When we go to the doctor, the first thing we notice is that the Stethoscope is always used for the first diagnosis. A stethoscope is a basic medical device used in the diagnosis of diseases. It is part of the typical image of a doctor, so much so that it is used as an icon in the symbology of Human Medicine. But, are you wondering where to place stethoscope for lung sounds? If yes, let’s find out below. Before we jump to find out the answer, it is important to learn more about stethoscope.
Stethoscope – its name derives from the Greek words stithos (chest) and escopé (observe), as it is used to listen to the sounds that are produced in the heart and lungs. Although it is also used to listen to intestinal sounds and other parts of the body, such as fetal movements in pregnancy, or to take blood pressure in conjunction with the cuff that presses the arm.
As a student of the Human Medicine career, the Stethoscope will be the first instrument you will have since you will use it throughout your academic and professional life.
Origin of the Stethoscope
A French doctor named René Laennec was invented in 1816, who was embarrassed to put his ear directly on the chest of the sick. During a visit to a patient, he thought of making a funnel with some sheets of paper and thus he observed that he heard the sounds of the heart better.
He then commissioned a wooden cylinder that later, with a shape more similar to a small trumpet, would be called Pinard’s. The act of listening is called auscultation, and it was the Czech doctor and professor Josef Skoda who developed the techniques for this, techniques that are still used today.
How to Use the Stethoscope?
The doctor adjusts the cardiology stethoscope in his ears, places the end with the diaphragm on the patient’s chest, be it the heart or lungs, or the corresponding body area. The stethoscope thus captures the vibrations of body sounds, amplified by the diaphragm or membrane.
In general, acoustic stethoscopes are more accurate than electric stethoscopes. At the same time, that it is auscultated, the doctor can help himself with percussion, tapping on the chest or heart, which will also produce sounds that will allow him to distinguish between the sound of a healthy organ from that of a problem. Now, let’s come to the main question – where to place stethoscope for lung sounds?
Where to Place Stethoscope for Lung Sounds?
A doctor places a dual head stethoscope at the lungs’ apex above the clavicle. The diaphragm helps to detect low-pitched sounds across the chest part. Normal sounds of the lungs occur in all parts of the chest area, including the rib cage’s bottom and right above the collarbones.
Sounds Heard With the Stethoscope:
– Listen to the blood flow: During the blood pressure measurement, the doctor will place the stethoscope on the brachial artery, which is in your arm, to listen to your blood flow. This will measure your blood pressure together with the inflatable cuff.
– Heartbeats: It can detect abnormalities such as a heart murmur or a racing heartbeat.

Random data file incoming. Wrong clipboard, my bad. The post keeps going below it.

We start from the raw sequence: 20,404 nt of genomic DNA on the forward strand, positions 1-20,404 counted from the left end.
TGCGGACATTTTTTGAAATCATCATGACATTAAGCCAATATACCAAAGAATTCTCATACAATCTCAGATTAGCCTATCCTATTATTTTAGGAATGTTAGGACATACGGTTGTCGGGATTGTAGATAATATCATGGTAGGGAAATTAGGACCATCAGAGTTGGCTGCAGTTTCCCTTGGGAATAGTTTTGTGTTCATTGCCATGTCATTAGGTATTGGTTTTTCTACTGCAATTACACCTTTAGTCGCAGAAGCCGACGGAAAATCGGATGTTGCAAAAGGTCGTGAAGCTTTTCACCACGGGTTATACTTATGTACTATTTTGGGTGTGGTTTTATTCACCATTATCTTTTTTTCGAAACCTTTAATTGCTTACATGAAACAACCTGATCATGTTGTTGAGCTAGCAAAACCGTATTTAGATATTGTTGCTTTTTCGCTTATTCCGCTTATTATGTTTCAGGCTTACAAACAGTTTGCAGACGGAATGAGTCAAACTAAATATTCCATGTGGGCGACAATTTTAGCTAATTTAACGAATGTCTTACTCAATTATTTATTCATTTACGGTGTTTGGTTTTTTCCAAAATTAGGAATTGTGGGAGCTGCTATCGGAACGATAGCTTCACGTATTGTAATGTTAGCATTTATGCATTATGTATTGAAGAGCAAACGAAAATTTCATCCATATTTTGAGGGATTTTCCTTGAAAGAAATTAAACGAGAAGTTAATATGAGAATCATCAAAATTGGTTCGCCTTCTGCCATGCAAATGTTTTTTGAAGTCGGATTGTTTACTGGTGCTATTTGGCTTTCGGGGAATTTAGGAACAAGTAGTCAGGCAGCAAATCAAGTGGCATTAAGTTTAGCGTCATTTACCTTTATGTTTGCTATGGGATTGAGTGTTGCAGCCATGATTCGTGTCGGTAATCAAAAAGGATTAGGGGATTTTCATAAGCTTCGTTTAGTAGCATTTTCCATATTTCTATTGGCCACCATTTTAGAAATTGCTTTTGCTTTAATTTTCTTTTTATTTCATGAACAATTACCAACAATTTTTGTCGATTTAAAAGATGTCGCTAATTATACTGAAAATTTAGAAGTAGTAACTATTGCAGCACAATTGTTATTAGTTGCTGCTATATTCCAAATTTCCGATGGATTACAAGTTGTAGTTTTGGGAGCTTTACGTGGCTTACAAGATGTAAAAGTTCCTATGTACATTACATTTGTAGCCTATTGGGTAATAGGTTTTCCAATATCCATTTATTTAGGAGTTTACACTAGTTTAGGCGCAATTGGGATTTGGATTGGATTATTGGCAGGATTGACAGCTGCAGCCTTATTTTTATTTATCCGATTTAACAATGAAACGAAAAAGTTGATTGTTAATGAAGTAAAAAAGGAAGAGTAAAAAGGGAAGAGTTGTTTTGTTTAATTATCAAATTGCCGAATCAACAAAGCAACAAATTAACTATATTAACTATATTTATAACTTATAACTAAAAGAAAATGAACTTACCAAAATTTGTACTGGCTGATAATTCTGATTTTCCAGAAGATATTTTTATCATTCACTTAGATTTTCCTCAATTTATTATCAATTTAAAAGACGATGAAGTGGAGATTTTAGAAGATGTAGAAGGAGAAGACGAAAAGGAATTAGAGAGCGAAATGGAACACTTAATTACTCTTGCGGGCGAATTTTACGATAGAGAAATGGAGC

– Lung sounds: What you are looking for is listening to lung sounds to detect signs of congestion, wheezing or rales, as well as other respiratory abnormalities. Normally, you are asked to take deep breaths during the exam.
– Stomach sounds: To detect blockages or irregular gastrointestinal movements, the doctor will place the stethoscope in the abdominal area to listen to the sounds of the belly.
Significant Heart Murmur
Surely you have ever seen a stethoscope in your family doctor’s office. It is a cheap, non-invasive, and easy-to-use device. It is one of the most common tools in medical practice and it is used to examine the respiratory and cardiovascular systems (that is, the lungs and the heart).
Normally, cardiac auscultation is the first test to reveal evidence of underlying congenital heart disease. By placing the stethoscope on the chest and back, the doctor can listen to the heartbeat.
However, heart murmurs can also be caused by abnormal blood flow caused by certain congenital heart malformations. For example, blood flow through a valve may be restricted or the valve may not close properly. This can cause disturbances or cause blood to flow through the wrong lines.
Even if murmurs are caused by underlying heart disease, they do not have to be automatically associated with other symptoms. However, there are symptoms that indicate its presence, such as chest pain, heart rhythm disturbances, shortness of breath, fatigue, or, in more severe cases, cyanosis. Not all congenital heart disease produces abnormal sounds audible with a stethoscope. Surprisingly, the most complex cases usually do not cause any sound.
Other Tests to Confirm the Diagnosis
All patients with a heart murmur should have other tests to confirm the importance of the murmur. Although experienced clinicians (for example, pediatric cardiologists) may be able to distinguish between benign and significant murmurs and even suggest the type of latent defect and its location. Other tests are essential to obtain a firm diagnosis and examine further. Most likely, these other tests include the electrocardiogram (ECG) and echocardiography.
A high-Performance Instrument
The best Stethoscope is designed to be light and comfortable when worn or held on the neck while not in use or to sit neatly in the ears when in use. It is designed to provide quality sound insulation and good performance when listening to patients’ heartbeats, lung sounds, and blood flow. If you are a medical student, you need high performance and reliable stethoscope.
The stethoscope is not just something cold that the doctor places on our back, but it is a very important instrument that encourages the discovery of possible serious problems just by listening to what is happening inside us. We hope that now you have found the answer to your question – where to place stethoscope for lung sounds?